Commercial development of sweet proteins derived from African plants could be worth millions if new, natural sweeteners can bite into the (US) $2 billion low-calorie sweetener market.(1)
Research on intensely sweet proteins is not new, but recent breakthroughs may improve prospects for commercial development.
Most industry researchers admit that naturally sweet berries from the African plants mentioned below have been used for centuries by local African communities to sweeten food and beverages. Not surprisingly, patent claims by the biotech industry fail to recognize or reward these communities as a source of knowledge or innovation.
Researchers at Kirin Brewery (Japan) report in the May, 1997 issue of Nature Biotechnology that they have successfully coaxed genetically engineered yeast cells to produce the sweet protein monellin at levels exceeding the yields of monellin from serendipity berries, the West African plant (Dioscoreophyllum cumminisii) from which the protein is naturally extracted.
Thaumatin, a sweet protein derived from West Africa's Thaumatococcus danielli, is already marketed by Tate & Lyle (UK) under the brand name Talin. Xoma, a US biotech company, claims that it can produce the thaumatin protein using recombinant DNA technology at a cost that will compete with extraction from the natural plant source.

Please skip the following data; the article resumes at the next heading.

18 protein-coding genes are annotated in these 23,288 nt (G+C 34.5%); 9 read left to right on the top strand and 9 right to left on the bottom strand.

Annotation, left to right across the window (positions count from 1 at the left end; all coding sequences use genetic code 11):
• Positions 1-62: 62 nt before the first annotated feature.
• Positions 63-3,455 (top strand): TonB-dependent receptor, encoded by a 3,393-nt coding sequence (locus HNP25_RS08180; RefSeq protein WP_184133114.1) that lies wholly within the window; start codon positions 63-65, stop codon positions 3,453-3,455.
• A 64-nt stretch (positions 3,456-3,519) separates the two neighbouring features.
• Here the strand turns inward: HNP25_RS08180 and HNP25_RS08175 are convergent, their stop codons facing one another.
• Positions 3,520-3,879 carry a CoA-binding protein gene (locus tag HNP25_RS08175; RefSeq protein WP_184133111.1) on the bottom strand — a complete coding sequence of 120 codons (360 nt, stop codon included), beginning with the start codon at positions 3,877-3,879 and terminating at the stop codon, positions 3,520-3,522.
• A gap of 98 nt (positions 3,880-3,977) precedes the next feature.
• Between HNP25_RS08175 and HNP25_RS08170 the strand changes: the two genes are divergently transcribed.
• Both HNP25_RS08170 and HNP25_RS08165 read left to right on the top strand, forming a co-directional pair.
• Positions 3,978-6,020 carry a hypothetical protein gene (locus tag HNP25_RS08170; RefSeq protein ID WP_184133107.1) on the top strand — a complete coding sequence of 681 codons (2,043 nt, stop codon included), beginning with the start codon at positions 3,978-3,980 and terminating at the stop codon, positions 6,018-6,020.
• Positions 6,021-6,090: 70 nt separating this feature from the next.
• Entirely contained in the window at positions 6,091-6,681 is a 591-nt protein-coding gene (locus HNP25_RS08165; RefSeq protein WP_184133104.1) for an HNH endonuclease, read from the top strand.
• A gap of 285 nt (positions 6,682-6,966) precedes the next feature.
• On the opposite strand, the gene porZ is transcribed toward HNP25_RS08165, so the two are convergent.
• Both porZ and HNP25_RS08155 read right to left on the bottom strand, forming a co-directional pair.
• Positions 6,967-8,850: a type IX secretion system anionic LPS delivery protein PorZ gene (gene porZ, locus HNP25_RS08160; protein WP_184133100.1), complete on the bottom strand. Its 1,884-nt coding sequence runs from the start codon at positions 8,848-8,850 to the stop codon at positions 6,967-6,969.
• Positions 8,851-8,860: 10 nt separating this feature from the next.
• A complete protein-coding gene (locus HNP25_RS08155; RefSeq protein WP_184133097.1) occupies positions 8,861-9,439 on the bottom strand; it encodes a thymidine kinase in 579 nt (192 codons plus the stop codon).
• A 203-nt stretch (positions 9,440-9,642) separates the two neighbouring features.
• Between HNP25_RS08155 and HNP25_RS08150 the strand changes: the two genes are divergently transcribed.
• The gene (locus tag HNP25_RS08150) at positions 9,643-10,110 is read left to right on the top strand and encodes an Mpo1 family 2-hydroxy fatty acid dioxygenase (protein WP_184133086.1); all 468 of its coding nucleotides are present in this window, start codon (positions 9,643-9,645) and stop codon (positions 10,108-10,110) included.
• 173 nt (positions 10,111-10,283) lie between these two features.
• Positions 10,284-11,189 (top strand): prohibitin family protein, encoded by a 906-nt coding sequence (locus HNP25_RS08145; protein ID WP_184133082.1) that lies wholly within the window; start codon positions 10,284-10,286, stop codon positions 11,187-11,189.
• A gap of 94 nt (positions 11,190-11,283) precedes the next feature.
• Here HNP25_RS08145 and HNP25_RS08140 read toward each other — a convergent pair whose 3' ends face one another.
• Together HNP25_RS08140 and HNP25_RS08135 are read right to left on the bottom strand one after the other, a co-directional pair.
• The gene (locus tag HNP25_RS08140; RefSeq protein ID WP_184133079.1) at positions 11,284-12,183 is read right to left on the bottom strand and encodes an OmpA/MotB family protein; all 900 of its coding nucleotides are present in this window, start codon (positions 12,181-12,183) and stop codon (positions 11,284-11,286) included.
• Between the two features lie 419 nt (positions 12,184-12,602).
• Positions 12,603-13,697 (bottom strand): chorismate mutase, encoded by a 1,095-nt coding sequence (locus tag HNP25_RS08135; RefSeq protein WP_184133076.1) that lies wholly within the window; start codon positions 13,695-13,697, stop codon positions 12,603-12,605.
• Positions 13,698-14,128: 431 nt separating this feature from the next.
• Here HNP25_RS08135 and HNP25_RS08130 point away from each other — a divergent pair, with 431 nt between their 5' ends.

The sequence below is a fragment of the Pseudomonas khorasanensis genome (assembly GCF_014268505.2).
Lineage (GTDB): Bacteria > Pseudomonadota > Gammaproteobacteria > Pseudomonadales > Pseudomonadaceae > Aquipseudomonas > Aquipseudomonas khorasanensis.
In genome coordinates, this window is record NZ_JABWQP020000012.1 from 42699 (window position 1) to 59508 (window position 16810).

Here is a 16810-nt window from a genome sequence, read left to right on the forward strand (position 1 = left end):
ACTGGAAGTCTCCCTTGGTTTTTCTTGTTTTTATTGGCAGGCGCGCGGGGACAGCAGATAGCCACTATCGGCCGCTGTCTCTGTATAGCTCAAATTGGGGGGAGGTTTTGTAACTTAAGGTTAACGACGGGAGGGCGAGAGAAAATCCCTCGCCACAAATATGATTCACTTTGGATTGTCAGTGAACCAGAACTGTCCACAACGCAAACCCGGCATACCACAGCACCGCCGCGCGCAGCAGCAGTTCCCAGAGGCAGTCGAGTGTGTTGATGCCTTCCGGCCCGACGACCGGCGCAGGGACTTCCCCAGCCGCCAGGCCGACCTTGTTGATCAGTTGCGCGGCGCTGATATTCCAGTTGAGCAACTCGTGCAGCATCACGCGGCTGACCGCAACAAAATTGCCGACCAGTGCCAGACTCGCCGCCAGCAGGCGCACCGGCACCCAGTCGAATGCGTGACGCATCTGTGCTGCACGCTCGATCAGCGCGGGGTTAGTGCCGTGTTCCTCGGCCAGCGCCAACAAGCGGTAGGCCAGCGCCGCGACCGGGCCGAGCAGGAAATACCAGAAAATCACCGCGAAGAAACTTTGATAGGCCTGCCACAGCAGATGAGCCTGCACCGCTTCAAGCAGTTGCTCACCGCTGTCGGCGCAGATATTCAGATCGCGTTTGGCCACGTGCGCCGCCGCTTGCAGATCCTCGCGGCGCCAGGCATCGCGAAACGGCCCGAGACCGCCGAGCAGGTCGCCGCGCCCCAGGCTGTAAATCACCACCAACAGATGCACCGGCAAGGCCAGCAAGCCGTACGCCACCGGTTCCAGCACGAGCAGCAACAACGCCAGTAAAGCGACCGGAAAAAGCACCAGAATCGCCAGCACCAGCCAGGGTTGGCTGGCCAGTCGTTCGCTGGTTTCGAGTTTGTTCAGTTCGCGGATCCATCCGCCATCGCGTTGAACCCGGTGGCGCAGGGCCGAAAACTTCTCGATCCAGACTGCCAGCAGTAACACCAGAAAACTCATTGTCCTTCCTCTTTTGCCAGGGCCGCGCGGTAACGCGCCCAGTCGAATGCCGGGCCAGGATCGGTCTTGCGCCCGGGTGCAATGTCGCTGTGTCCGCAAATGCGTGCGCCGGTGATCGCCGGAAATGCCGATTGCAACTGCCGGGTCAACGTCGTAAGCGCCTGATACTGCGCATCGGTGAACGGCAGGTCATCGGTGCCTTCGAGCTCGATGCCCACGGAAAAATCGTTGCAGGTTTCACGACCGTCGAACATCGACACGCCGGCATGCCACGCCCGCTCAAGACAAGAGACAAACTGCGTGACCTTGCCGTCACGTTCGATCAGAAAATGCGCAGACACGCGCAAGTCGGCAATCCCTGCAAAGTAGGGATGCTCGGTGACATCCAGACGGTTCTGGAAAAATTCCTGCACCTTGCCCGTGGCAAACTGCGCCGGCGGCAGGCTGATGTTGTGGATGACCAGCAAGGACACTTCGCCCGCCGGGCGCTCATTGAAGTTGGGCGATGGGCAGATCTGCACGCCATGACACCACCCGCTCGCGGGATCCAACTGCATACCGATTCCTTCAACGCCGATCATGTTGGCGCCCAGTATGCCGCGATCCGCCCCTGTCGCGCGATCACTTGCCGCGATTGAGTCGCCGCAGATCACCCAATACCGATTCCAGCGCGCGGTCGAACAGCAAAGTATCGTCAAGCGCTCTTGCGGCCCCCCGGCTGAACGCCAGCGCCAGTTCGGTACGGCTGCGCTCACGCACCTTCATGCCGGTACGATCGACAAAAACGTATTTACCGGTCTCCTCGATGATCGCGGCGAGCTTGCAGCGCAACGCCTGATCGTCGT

Miraculin, derived from the miracle fruits" of a West African plant, Richardella dulcifica, is a taste-altering protein that turns a sour taste to a sweet one. Researchers at BioResources International (USA) are cultivating miracle fruits and hope to purify the protein via genetic engineering.
Sweet Protein Native Plant Source Relative Sweetness (sucrose=1) US Patents Company or University
Thaumatin Thaumatococcus danielli (West Africa) 3,000 4,011,206 5,464,770 Tate & Lyle (UK) Xoma Corp.
Monellin Dioscoreophyllum cumminisii (West Africa) 3,000 3,998,798 others pending Univ. of Penna. Kirin Brewery
Brazzein or Pentadin Pentadiplandra brazzeana (Gabon-Central Africa) 2,000 5,527,555 5,346,998 5,326,580 Univ. of Wisconsin
Miraculin Richardela dulcifica (West Africa) n/a ? BioResources Intl.
1 Information in this article is gleaned, in part, from: Robert Dansby, "Sweet Science: Over expression of Monellin in Yeast," Nature Biotechnology, Vol. 15, May, 1997, pp. 419-420."